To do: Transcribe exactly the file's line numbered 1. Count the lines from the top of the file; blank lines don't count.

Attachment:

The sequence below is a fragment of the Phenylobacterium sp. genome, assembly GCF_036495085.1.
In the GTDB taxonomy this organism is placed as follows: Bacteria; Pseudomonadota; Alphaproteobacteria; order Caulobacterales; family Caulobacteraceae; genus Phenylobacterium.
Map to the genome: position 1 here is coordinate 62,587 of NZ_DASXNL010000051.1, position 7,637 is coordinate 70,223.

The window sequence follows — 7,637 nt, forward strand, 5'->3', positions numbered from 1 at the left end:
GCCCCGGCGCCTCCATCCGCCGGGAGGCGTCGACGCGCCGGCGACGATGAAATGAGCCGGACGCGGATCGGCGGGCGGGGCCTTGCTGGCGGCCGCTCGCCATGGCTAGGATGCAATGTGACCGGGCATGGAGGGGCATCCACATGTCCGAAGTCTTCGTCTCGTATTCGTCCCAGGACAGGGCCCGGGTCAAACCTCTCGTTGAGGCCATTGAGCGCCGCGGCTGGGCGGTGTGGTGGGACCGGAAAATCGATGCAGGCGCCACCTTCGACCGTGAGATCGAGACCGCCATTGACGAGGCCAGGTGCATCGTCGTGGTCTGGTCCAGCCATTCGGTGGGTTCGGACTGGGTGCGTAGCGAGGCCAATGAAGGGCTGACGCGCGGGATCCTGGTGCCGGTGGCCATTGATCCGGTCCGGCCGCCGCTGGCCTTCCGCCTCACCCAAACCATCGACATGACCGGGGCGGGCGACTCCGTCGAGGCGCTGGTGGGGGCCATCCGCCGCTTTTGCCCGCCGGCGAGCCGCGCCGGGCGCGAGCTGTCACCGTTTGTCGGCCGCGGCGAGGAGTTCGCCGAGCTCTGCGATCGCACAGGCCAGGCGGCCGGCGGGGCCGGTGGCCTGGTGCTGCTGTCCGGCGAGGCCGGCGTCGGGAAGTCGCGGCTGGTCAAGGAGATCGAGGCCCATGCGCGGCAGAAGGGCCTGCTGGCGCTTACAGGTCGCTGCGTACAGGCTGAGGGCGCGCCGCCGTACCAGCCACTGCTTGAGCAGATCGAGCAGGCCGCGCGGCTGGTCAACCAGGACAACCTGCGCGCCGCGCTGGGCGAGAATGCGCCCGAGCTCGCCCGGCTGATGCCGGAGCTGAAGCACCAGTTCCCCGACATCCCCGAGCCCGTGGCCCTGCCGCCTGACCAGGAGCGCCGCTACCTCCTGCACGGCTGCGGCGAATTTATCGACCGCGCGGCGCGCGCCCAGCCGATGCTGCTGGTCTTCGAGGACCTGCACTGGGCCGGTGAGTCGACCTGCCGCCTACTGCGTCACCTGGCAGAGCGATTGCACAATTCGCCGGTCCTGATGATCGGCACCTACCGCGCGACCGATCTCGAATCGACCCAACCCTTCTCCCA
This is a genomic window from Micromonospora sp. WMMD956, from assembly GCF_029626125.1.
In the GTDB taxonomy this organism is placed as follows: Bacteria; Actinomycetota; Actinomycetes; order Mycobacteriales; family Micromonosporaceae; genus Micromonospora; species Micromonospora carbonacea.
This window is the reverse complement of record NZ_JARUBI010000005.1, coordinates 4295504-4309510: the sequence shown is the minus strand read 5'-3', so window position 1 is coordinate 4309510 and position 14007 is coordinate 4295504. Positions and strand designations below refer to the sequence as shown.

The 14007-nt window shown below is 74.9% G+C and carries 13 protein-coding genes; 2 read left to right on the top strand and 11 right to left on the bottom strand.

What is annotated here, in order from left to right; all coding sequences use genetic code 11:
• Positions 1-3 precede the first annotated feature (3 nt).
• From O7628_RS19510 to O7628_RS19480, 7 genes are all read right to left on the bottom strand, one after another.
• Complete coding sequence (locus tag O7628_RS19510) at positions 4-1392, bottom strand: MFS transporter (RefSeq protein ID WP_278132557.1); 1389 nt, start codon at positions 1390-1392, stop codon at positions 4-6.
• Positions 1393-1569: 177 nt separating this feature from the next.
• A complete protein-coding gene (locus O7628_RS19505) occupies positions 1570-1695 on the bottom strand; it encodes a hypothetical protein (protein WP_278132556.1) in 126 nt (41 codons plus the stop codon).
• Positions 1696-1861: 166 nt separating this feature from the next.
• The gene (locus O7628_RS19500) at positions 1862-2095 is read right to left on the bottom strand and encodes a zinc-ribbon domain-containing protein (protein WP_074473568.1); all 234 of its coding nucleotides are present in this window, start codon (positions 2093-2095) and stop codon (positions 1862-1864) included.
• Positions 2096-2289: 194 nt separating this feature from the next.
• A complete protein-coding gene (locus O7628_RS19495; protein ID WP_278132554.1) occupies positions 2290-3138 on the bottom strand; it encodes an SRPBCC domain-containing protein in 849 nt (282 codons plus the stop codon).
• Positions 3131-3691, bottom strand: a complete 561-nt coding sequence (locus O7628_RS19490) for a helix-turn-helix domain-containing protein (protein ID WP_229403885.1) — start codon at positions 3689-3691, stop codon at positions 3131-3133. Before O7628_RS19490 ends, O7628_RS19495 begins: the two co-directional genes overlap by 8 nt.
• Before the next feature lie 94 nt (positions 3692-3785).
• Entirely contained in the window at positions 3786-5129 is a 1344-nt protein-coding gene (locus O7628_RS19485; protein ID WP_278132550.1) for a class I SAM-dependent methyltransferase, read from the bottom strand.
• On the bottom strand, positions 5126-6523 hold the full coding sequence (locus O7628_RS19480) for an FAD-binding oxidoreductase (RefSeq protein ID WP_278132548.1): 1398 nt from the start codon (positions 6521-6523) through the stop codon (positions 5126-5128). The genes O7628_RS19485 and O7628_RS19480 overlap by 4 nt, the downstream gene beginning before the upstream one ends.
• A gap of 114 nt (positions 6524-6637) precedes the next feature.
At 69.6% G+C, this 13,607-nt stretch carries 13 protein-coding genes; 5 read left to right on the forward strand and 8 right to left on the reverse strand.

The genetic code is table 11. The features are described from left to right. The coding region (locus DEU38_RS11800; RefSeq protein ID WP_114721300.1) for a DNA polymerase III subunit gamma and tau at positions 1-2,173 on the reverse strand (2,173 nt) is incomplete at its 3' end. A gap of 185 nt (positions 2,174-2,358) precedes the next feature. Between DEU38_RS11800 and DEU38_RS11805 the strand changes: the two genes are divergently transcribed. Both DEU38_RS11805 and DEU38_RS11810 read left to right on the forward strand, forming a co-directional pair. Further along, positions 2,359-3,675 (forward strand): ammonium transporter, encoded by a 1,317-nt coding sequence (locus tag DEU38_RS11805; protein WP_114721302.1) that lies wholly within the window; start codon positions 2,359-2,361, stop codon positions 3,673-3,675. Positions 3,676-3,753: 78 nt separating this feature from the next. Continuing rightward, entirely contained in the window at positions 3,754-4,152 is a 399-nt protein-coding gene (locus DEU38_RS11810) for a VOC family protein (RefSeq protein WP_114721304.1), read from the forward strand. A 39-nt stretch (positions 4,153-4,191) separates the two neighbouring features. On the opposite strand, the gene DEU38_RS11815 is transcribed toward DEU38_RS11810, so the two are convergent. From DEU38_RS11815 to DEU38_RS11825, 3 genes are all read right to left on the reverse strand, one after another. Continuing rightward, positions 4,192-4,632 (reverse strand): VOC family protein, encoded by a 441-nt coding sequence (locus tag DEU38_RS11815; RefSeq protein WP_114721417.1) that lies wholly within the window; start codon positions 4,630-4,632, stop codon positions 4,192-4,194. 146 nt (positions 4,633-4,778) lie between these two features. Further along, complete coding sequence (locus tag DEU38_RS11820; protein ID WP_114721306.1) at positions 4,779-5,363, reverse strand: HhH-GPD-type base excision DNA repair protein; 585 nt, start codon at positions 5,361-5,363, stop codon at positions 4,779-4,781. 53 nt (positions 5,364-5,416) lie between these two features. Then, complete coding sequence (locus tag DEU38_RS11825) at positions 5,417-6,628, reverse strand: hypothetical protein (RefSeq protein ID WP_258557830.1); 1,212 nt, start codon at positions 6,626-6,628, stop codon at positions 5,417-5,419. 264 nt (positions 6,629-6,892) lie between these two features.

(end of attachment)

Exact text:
The sequence below is a fragment of the Phenylobacterium sp. genome, assembly GCF_036495085.1.